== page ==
Complexity, Authority, Power, Change

Rethinking Global Governance? Complexity, Authority, Power,
Change
Thomas G. Weiss
The Graduate Center, The City University of New York
and
Rorden Wilkinson
The University of Manchester
Global governance remains notoriously slippery. While the term arose to describe change in the late twentieth century,
its association with that specific moment has frozen it in time and deprived it of analytical utility. It has become an alternative moniker for international organizations, a descriptor for an increasingly crowded world stage, a call to arms, an
attempt to control the pernicious aspects of globalization, and a synonym for world government. This article aims not to
advance a theory of global governance but to highlight where core questions encourage us to go. A more rigorous conception should help us understand the nature of the contemporary phenomenon as well as look “backwards” and “forwards.” Such an investigation should provide historical insights as well as prescriptive elements to understand the kind of
world order that we ought to be seeking and encourage us to investigate how that global governance could be realized.
“Global governance” is now ubiquitous, used and abused
by academics and policymakers. A Google search offers a
crude measure, generating over 3.1 million hits at the
end of 2012—astonishing given that two decades ago, it
was almost unknown. Despite or perhaps because of its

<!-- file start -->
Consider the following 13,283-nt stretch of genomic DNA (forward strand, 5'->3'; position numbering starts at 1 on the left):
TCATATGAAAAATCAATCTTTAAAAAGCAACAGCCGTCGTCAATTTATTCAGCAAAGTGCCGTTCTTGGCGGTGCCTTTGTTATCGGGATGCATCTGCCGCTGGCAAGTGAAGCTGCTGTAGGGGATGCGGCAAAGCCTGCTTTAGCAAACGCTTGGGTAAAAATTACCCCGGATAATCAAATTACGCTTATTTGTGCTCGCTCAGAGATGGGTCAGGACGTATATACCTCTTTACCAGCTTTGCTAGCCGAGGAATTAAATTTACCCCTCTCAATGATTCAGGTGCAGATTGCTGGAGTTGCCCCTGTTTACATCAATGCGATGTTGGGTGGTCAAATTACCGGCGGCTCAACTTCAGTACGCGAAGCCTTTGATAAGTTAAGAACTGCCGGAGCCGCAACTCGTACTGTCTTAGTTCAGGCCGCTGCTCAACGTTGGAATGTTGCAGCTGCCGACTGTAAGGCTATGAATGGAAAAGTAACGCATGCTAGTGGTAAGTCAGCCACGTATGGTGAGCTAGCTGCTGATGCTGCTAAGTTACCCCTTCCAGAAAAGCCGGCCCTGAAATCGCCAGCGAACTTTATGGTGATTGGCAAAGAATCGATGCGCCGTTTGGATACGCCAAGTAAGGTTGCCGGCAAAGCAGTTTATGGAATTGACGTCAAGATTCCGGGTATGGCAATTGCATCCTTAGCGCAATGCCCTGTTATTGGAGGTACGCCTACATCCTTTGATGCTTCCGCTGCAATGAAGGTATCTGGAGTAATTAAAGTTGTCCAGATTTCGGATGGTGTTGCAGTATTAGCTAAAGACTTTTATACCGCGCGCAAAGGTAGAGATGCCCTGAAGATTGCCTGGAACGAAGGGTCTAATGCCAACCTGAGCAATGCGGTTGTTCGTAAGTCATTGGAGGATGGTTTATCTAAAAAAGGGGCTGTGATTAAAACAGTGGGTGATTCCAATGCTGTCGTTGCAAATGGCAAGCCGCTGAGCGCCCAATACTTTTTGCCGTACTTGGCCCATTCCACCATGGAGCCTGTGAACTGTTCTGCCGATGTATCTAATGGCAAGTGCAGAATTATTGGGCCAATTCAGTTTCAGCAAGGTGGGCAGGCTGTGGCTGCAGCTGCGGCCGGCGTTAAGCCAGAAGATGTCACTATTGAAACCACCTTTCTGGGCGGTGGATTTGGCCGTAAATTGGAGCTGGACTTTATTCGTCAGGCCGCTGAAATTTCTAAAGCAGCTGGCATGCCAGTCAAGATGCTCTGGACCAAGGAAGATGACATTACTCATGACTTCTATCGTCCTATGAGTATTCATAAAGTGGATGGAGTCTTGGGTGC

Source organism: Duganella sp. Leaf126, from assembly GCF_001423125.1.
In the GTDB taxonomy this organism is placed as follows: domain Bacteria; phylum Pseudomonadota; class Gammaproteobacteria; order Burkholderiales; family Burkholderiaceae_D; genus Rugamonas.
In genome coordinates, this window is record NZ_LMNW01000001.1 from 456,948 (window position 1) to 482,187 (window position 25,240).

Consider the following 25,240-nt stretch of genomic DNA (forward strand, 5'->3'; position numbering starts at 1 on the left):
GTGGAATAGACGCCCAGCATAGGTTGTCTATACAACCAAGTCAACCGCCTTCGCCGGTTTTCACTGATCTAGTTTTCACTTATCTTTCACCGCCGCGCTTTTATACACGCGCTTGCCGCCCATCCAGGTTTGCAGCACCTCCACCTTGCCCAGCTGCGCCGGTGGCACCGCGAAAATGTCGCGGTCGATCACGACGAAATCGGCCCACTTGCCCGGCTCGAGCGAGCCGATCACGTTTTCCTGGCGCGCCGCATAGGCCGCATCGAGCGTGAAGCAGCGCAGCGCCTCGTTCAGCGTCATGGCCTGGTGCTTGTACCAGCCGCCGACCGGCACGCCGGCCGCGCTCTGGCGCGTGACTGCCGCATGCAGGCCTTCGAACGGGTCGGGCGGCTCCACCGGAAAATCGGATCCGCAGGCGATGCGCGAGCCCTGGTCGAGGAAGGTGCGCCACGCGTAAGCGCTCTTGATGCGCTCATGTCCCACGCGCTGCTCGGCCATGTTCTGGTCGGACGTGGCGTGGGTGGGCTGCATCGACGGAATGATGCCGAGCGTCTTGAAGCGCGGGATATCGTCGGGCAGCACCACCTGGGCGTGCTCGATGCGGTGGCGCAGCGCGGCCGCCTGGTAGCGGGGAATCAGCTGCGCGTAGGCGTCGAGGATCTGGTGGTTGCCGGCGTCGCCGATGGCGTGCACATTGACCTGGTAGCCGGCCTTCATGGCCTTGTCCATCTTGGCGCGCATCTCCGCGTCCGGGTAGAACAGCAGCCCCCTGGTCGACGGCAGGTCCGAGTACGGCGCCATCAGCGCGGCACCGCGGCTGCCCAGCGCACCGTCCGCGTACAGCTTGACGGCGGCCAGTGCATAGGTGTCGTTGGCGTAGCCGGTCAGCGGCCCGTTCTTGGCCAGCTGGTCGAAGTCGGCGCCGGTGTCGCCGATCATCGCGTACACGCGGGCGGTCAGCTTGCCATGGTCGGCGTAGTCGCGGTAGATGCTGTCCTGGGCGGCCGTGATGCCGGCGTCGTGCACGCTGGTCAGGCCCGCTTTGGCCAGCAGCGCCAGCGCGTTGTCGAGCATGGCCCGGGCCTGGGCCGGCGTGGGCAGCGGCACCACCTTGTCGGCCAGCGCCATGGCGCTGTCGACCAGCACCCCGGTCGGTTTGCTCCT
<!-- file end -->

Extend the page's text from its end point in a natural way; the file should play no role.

omnipresence, global governance remains notoriously
slippery. While it has potential beyond conveying a sense
of the complexity of contemporary global authority, it
has become, among other things, an alternative moniker
for international organizations, a descriptor for a world
stage packed with ever more actors, a call to arms for a
better world, an attempt to control the pernicious aspects
of accelerating economic and social change, and a synonym for world government (Craig 2008).
This imprecision has robbed the term of conceptual
rigor, in the main forcing us to fall back on more staple
approaches of international politics for explanatory sustenance (Ba and Hoffmann 2005). The best that could perhaps be said about global governance is that we invoke it
to indicate a super-macrolevel of analysis; we do not use
it to convey a discreet and pithy understanding of how
the world works. As such, we have hardly advanced in
answering the question that Lawrence Finkelstein posed
in the first volume of the journal that took the same
name, “what is global governance?” He provocatively
answered, “virtually anything” (Finkelstein 1995:368).
Our aim is to press for rethinking how we conceive
and apply the term. On the one hand, “global governance” has become both widespread and useful for
describing growing complexity in the way that the world
is organized and authority exercised as well as shorthand
for referring to a collection of institutions with planetary
reach. On the other hand, the analytical capacity of the